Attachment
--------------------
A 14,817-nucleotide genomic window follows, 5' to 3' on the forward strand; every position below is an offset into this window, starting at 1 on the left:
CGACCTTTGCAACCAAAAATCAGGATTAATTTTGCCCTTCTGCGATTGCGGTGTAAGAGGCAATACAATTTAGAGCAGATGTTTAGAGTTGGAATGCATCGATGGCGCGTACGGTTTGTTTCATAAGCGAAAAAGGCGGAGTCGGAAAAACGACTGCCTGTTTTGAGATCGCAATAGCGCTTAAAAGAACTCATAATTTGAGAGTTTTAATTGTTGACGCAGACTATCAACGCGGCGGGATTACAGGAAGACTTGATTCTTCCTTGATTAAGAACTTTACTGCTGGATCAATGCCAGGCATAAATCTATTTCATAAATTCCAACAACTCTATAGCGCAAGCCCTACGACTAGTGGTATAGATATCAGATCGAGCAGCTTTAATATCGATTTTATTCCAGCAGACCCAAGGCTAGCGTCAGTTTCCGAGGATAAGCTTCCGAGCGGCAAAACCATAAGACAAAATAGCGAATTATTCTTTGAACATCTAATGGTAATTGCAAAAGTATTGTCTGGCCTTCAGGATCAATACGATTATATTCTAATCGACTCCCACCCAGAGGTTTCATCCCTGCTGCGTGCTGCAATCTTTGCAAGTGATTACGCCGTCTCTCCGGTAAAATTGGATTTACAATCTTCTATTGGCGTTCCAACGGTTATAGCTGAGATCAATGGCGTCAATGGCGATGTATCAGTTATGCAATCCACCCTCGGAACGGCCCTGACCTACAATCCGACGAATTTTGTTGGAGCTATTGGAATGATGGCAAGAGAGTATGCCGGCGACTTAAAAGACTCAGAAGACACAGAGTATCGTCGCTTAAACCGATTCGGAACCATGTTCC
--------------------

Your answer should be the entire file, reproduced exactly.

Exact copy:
A 14,817-nucleotide genomic window follows, 5' to 3' on the forward strand; every position below is an offset into this window, starting at 1 on the left:
CGACCTTTGCAACCAAAAATCAGGATTAATTTTGCCCTTCTGCGATTGCGGTGTAAGAGGCAATACAATTTAGAGCAGATGTTTAGAGTTGGAATGCATCGATGGCGCGTACGGTTTGTTTCATAAGCGAAAAAGGCGGAGTCGGAAAAACGACTGCCTGTTTTGAGATCGCAATAGCGCTTAAAAGAACTCATAATTTGAGAGTTTTAATTGTTGACGCAGACTATCAACGCGGCGGGATTACAGGAAGACTTGATTCTTCCTTGATTAAGAACTTTACTGCTGGATCAATGCCAGGCATAAATCTATTTCATAAATTCCAACAACTCTATAGCGCAAGCCCTACGACTAGTGGTATAGATATCAGATCGAGCAGCTTTAATATCGATTTTATTCCAGCAGACCCAAGGCTAGCGTCAGTTTCCGAGGATAAGCTTCCGAGCGGCAAAACCATAAGACAAAATAGCGAATTATTCTTTGAACATCTAATGGTAATTGCAAAAGTATTGTCTGGCCTTCAGGATCAATACGATTATATTCTAATCGACTCCCACCCAGAGGTTTCATCCCTGCTGCGTGCTGCAATCTTTGCAAGTGATTACGCCGTCTCTCCGGTAAAATTGGATTTACAATCTTCTATTGGCGTTCCAACGGTTATAGCTGAGATCAATGGCGTCAATGGCGATGTATCAGTTATGCAATCCACCCTCGGAACGGCCCTGACCTACAATCCGACGAATTTTGTTGGAGCTATTGGAATGATGGCAAGAGAGTATGCCGGCGACTTAAAAGACTCAGAAGACACAGAGTATCGTCGCTTAAACCGATTCGGAACCATGTTCC